When people ask me about my trip to Cuba, I always tell them about the vintage cars, the cigars and the dancing.
But, the question will always arise.
‘What are the people of Cuba like?’
Until I’d gone to Havana, Trinidad and Varadero-I’d pictured Cuba as a place filled with male energy. The cars the cigars and the machismo that usually dominates in a Latin culture.
And, yes, the men of Cuba love to show off their masculinity (especially the jineteros of Trinidad with their muscular African physiques).
But, I also got to witness the adoration of the feminine.
In yoga, it is said that Shakti is the ‘primal life force of the feminine face of God’ and this predominantly Christian country seems to embrace it.
Maybe it’s the mix of Santeria brought over by African slaves or the recent advances made by Mariela Castro (daughter of Raul and advocate for women’s equality and gay rights), but Cuba felt way more progressive than I’d expected.
At the Fábrica de Arte Cubano the art was edgy and sexy. It even embraced homosexuality in surprisingly liberal ways.
In the midst of the crumbling buildings, Cubans celebrate beauty in every form- be it a shiny pink 1964 Cadillac, the bright decorations at a quinceañera party or the blur of colorful dress while dancing the rumba and punto.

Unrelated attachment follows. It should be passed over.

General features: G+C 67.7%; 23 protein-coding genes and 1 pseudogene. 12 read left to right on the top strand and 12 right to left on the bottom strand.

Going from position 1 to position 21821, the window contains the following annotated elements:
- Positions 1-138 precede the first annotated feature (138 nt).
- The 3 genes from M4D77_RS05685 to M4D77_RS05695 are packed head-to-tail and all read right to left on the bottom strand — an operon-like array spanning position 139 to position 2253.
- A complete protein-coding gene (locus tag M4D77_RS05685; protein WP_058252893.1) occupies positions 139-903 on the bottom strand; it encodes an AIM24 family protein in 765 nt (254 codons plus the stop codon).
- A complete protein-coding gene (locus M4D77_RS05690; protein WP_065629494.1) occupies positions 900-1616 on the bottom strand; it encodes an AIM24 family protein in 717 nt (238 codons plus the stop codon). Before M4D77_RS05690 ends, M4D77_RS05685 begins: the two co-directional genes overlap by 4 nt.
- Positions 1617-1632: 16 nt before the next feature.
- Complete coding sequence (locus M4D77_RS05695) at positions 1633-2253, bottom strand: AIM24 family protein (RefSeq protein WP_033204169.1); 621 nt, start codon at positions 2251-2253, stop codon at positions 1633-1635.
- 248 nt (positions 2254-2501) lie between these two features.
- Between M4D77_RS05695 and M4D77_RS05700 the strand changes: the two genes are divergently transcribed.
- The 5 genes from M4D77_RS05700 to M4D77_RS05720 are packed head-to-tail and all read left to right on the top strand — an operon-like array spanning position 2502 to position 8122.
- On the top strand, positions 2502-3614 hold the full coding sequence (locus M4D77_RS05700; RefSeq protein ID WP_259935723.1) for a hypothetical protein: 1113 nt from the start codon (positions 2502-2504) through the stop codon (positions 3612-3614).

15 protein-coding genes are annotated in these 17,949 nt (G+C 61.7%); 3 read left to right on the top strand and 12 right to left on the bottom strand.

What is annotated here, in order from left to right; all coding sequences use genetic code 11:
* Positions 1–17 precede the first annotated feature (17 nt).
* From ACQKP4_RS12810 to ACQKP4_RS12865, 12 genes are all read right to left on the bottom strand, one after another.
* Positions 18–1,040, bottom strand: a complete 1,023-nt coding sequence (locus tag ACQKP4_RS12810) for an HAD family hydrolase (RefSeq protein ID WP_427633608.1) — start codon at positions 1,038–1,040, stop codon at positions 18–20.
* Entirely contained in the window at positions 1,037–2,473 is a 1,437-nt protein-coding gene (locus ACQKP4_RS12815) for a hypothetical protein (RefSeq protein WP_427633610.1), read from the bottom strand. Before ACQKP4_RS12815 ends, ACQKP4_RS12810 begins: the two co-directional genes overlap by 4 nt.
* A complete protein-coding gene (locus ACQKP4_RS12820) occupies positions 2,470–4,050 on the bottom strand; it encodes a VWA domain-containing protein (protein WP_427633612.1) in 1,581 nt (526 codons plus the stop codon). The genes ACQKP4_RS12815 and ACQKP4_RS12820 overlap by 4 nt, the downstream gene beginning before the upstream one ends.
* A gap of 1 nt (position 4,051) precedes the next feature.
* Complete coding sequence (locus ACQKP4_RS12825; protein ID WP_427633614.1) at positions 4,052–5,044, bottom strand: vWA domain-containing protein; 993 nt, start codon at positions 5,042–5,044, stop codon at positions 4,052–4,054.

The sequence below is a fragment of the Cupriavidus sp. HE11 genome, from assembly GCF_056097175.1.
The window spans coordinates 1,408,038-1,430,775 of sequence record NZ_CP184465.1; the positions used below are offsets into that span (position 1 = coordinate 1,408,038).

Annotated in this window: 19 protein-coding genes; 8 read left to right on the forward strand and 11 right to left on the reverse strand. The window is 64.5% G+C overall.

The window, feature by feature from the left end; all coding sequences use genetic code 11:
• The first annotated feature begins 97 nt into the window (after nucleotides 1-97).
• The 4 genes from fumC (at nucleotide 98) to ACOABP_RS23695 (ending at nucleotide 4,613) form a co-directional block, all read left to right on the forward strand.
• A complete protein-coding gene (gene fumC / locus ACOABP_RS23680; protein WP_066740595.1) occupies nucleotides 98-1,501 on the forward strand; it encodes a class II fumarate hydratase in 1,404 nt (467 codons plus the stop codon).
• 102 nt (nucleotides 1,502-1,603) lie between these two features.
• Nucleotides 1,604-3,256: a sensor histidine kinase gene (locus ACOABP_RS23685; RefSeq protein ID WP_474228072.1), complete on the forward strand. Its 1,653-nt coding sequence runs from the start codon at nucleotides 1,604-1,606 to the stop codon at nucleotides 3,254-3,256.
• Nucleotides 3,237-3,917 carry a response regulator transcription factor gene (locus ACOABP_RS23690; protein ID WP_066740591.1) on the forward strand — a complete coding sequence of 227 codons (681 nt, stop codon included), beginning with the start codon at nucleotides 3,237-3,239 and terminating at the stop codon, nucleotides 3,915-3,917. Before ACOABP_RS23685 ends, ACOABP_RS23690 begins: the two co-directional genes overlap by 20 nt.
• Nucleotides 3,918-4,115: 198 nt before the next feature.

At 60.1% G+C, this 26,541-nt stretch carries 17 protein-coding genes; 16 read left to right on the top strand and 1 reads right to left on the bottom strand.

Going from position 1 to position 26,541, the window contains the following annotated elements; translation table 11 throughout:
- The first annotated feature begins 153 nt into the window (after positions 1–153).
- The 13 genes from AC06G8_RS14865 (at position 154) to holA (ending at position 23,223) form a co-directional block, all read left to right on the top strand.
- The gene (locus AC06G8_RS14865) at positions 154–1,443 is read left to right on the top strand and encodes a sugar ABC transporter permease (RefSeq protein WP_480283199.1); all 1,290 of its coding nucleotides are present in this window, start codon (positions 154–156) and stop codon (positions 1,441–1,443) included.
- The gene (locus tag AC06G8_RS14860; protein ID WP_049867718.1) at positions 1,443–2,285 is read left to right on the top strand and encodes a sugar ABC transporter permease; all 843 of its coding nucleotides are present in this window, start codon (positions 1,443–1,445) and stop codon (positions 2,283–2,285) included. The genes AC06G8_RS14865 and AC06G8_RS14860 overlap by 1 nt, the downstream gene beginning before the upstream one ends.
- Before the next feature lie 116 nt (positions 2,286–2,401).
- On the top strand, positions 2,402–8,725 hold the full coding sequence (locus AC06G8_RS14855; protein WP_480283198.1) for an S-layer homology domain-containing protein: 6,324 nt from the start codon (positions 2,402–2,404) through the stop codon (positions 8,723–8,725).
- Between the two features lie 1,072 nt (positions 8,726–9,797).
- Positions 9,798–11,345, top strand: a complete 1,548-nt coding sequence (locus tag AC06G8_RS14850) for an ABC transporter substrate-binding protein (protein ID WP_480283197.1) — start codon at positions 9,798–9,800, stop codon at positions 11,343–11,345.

And this openness translates into romantic relationships. Men in Cuba are quick to lift bags, open doors, compliment and flirt. Due to a loosely socialist model, Cubans aren’t as obsessed with obnoxious wealth as we are in the US. While this leaves Cuba with less technology, the people there don’t seem to miss it!
Instead of emails they write notes.
In lieu of virtual reality, they value experience.
Because they can’t text, they talk (usually in the midst of kissing)
When you visit from a tech-dominant place like San Francisco-it feels as if the tech bro feel has been replaced by charm.
Instead of having pity for this developing country who has suffered at the injustice the US has put upon them-I came away feeling cheated of the experience of such a sweetly-balanced mix of Shiva/Shakti energy.
Only when Shiva and Shakti combine can action, movement and creation arise.
Perhaps the best representation of this balance is the statement written on the sculpture along the Malecon by Rafael Miranda San Juan
‘Faces can show the soul of the people, the diversity of gender. it is impossible for me to avoid beauty, confrontation and transculturation among us. Today our globalized world is this. It is present here and there
…Why women? Because they are the utmost expression of life. My interest, as an artist, is to donate this piece of art to the city.
May it beat among us, so that passervby may coexist with it and forever treasure it in their memory’